I began this post writing about knowing too much.  I know that the most popular pages of this blog are the ones titled “I Hate My Father” and “My Father Hates Me.”  Thousands of people have Googled those words, and looked at my pages.  From most every country in the world, people give sway to their hate of their father, and to some degree my knowledge of that fact makes me, the author of this blog on reducing anxiety, it makes me anxious, and to some degree it makes me angry, that others can’t control their anger.  It bothers me because I’ve been there.
Today this knowledge causes me to think on the broader, more general topic:  these people hate a brother in Christ.  Love and love of neighbor, commandments of God, are tossed aside for an emotion that is not for our neighbor --- or for God --- but only for us.  Hate, like all sin, is totally about us.  To our God who gave His life, in love, for His brother, we would say:  “You were wrong to die.  He doesn’t deserve Your love or forgiveness.  I know!!!!”  And we’d say it even to God, with great vehemence, with great emotion, and our uncontrolled rage.  We’d tell God what to do, but really we would be telling Him what WE would do --- if we were God.  If we were God, we’d dispense quick and vengeful judgment on our brother.
But we are not God.  And wouldn’t our world be an awful place if everyone who hated someone else could act as God?  We might think: “But wait a minute.  If all the bad or evil people were punished, that wouldn’t be a bad thing, would it?”  But don’t you see the corner we just let ourselves be led into?  We would have ourselves define good and evil.  But in the Garden of Eden God said man CANNOT eat of the tree of the knowledge of good and evil, and the reason is that Good and Evil are defined by God, and He alone.  Good pleases God, and Evil displeases Him.  And He is God.  We cannot fully know of what pleases or displeases God in this life, or why.  We cannot know God fully in this life, for we are not God.  Somehow in our emotional concerns about what WE want, we forget that.  We want to act like God.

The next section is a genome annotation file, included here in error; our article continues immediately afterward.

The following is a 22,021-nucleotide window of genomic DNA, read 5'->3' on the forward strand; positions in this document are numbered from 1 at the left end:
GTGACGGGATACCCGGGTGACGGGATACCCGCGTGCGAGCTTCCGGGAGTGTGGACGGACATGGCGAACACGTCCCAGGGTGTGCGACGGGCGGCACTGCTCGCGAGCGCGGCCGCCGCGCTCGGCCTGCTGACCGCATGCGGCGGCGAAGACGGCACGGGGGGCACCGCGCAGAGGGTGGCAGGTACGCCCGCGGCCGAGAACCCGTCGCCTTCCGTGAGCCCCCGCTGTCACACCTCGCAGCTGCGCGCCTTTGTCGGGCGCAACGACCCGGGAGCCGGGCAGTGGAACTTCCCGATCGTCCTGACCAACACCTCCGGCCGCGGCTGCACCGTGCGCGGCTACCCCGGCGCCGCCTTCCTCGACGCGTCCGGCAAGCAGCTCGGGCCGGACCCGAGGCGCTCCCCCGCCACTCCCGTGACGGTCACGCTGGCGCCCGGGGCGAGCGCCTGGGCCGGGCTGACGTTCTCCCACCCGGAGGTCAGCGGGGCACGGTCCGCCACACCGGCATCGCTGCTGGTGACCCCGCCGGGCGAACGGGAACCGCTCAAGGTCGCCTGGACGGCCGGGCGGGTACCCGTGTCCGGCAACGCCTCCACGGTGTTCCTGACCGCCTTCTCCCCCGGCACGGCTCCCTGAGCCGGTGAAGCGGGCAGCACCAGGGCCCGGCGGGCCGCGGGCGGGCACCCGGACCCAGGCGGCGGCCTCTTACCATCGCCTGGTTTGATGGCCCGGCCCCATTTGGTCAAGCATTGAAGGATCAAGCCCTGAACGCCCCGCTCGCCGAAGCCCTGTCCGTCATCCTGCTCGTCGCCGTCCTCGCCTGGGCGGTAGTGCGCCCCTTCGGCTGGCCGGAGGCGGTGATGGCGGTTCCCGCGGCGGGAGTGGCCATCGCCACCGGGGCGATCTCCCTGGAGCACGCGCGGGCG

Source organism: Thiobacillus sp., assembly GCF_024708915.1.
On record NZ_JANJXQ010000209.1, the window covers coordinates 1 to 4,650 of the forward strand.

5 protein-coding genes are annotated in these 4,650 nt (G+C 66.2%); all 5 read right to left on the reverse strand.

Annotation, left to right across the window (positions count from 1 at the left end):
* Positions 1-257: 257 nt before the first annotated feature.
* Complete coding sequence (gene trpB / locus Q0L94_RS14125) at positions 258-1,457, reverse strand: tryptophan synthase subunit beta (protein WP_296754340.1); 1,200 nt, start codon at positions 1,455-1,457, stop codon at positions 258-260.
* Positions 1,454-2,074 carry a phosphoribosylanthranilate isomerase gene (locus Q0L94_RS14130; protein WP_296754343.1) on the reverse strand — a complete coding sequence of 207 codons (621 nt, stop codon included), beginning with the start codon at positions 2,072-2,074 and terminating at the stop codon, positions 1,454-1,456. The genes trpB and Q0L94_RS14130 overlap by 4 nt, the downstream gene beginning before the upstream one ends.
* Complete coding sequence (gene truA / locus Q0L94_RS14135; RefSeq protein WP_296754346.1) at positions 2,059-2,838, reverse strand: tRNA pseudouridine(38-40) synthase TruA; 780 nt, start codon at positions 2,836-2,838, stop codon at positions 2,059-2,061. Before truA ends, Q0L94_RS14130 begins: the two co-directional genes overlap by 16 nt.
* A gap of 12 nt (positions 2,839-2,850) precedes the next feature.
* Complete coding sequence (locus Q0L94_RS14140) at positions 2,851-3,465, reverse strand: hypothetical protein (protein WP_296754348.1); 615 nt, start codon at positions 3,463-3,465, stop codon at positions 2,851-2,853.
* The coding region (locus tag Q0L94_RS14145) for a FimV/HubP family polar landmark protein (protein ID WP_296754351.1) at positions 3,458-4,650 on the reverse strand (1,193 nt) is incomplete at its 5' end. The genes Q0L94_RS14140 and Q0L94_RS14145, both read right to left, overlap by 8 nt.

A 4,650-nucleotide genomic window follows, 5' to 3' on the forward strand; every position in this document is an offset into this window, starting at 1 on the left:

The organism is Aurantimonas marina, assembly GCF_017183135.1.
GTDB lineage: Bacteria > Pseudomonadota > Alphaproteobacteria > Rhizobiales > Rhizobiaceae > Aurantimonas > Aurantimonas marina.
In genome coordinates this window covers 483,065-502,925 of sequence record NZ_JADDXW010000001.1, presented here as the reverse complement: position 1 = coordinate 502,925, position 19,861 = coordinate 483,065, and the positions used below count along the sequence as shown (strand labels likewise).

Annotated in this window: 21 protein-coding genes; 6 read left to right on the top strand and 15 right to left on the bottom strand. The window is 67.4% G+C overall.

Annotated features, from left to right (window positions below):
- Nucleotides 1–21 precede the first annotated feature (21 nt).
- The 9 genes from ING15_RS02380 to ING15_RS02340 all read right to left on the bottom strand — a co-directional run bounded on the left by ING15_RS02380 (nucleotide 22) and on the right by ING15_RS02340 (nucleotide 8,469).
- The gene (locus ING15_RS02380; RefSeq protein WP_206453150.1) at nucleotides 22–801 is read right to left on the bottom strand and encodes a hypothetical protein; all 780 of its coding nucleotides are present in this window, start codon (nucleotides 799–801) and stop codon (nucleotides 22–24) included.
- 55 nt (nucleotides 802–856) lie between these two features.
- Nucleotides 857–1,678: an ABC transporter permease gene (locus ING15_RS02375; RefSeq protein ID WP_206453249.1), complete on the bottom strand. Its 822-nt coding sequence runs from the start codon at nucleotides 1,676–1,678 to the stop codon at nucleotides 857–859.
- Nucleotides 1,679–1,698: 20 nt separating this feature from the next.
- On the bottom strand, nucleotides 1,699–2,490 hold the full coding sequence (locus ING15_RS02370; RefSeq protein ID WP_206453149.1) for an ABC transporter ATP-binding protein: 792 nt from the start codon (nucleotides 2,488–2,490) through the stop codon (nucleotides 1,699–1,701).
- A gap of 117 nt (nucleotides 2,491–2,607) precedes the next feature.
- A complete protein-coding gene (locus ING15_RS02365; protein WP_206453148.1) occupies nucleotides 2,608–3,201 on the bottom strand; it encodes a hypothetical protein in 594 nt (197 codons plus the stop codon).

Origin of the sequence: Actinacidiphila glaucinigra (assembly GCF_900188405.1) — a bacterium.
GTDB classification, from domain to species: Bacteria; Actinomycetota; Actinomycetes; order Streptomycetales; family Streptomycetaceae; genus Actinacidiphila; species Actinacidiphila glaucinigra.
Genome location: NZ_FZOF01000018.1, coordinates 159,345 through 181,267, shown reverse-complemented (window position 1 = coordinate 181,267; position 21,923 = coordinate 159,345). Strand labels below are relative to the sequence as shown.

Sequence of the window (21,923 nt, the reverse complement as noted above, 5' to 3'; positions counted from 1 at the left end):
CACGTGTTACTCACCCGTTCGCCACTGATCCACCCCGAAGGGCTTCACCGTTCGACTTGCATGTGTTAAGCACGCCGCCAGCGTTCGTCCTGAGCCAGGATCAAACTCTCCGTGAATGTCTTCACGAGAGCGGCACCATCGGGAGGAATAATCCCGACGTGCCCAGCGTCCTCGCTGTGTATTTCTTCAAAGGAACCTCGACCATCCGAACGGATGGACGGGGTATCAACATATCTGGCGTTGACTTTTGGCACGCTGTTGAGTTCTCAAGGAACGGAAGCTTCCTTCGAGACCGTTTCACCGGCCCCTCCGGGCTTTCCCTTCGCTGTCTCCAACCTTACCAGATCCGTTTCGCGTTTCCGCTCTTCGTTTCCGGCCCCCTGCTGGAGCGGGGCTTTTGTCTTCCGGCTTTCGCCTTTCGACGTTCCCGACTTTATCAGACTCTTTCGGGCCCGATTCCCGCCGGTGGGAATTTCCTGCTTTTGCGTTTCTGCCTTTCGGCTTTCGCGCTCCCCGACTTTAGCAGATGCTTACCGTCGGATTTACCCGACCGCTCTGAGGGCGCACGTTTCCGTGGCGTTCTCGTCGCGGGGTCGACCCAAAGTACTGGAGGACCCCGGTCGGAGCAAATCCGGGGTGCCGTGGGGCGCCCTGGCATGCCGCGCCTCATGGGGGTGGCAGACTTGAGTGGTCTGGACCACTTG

“But everyone gets mad at someone, sometime,” you might say.  “That’s natural.”  No, that is emotions, uncontrolled by right reason, by Temperance, and for man that is NOT natural.  Man, of all the animals, can reason.  Right reason separates a person from his actions, and looks at each separately.  Love your brother; hate his bad actions.  Your brother doesn’t offend God, his actions do.  Now he may face eventual judgment before God for the actions he chooses, but it is not for us to judge him.  Hatred is a perversion of love.  We are commanded to love our neighbor.  Period.